Joel Salatin is a niche celebrity to the Slow Money crowd by taking a commonsense approach to sustainable farming. In this Mother Earth News story, he continues a long-time thread about using low-cost, or no-cost, infrastructure and growing by internally generating cash flow.
He writes: "The eggmobile model was profitable as a tiny backyard prototype because the infrastructure cost next to nothing. The scheme could scale up with cash flow from the enterprise because the subsequently larger eggmobiles were also cheap and could be added as demand grew. We didn’t need to build the whole fleet in a day; we could add more of our movable coops as our skills and the market expanded.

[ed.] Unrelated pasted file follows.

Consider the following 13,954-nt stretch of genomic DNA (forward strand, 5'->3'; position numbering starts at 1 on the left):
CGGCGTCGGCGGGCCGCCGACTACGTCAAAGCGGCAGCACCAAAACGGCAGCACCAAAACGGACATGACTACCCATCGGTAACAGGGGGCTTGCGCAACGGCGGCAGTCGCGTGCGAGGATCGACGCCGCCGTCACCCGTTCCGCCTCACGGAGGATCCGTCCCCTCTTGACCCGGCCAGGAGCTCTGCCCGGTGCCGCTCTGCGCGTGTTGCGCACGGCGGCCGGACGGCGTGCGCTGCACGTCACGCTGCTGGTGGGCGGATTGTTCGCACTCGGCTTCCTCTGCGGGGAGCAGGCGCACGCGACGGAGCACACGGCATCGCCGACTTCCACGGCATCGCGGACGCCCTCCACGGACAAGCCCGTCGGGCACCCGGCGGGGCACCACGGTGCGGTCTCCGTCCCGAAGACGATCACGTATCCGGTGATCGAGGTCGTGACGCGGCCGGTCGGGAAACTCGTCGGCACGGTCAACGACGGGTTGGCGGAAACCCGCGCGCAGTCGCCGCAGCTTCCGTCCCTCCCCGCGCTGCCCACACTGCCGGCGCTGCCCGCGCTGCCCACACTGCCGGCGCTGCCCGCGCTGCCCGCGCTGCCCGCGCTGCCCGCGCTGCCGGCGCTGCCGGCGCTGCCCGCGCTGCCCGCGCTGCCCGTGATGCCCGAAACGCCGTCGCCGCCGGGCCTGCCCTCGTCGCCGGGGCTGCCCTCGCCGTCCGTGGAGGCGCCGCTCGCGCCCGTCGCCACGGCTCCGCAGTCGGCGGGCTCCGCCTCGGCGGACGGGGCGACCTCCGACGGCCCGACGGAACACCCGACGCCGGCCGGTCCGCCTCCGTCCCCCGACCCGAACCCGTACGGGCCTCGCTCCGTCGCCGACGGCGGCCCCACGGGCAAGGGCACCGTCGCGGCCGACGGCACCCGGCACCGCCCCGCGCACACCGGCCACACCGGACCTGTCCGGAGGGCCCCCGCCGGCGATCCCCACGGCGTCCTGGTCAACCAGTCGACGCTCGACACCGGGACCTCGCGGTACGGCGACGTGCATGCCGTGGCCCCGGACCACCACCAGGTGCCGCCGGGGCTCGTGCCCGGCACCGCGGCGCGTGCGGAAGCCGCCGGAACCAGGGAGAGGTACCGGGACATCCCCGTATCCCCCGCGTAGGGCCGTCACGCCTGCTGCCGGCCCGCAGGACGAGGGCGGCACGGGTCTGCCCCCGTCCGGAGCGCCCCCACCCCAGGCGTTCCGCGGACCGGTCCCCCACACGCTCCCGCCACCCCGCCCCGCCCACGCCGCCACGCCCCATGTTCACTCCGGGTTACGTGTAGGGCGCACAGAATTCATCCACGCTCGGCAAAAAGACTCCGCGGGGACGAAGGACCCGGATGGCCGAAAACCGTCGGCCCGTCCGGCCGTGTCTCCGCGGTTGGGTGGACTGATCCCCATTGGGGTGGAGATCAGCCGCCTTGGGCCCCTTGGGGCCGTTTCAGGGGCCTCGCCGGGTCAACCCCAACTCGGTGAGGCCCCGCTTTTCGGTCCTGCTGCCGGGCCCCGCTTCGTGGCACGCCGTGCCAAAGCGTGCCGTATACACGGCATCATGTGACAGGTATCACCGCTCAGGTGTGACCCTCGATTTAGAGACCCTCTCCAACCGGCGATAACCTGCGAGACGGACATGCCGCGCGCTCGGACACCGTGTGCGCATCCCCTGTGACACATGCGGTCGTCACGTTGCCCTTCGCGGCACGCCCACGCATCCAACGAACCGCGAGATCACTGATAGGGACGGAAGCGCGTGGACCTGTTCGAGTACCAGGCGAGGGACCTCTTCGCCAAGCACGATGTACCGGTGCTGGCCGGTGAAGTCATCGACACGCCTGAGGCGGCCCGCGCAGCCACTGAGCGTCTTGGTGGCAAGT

Contrast this model with that of industrial agriculture. If I wanted to raise eggs for the commodity market, getting started would require roughly a million-dollar investment for a confinement facility. Even if we set aside for a moment the odors, effluent, animal-welfare issues or any other such considerations, the industrial model carries an enormous entry-level price tag, which prohibits most people from entering the business, and requires farmers to take on debt. That model does not scale down — you can’t start small."
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